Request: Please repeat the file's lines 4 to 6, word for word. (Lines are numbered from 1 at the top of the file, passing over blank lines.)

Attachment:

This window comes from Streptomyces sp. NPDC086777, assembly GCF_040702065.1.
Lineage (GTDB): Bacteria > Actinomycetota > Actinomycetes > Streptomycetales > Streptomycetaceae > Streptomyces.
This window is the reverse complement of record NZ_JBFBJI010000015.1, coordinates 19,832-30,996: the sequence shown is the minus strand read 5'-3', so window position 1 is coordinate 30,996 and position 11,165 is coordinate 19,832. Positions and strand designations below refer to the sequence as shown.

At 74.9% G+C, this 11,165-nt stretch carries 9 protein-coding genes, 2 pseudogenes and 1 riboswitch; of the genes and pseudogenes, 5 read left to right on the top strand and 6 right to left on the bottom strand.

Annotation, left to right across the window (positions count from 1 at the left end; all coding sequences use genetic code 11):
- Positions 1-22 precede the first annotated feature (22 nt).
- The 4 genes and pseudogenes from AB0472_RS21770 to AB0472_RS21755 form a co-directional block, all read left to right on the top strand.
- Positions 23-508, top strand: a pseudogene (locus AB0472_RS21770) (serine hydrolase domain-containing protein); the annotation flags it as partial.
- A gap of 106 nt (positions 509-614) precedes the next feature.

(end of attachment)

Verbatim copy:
At 74.9% G+C, this 11,165-nt stretch carries 9 protein-coding genes, 2 pseudogenes and 1 riboswitch; of the genes and pseudogenes, 5 read left to right on the top strand and 6 right to left on the bottom strand.

Annotation, left to right across the window (positions count from 1 at the left end; all coding sequences use genetic code 11):
- Positions 1-22 precede the first annotated feature (22 nt).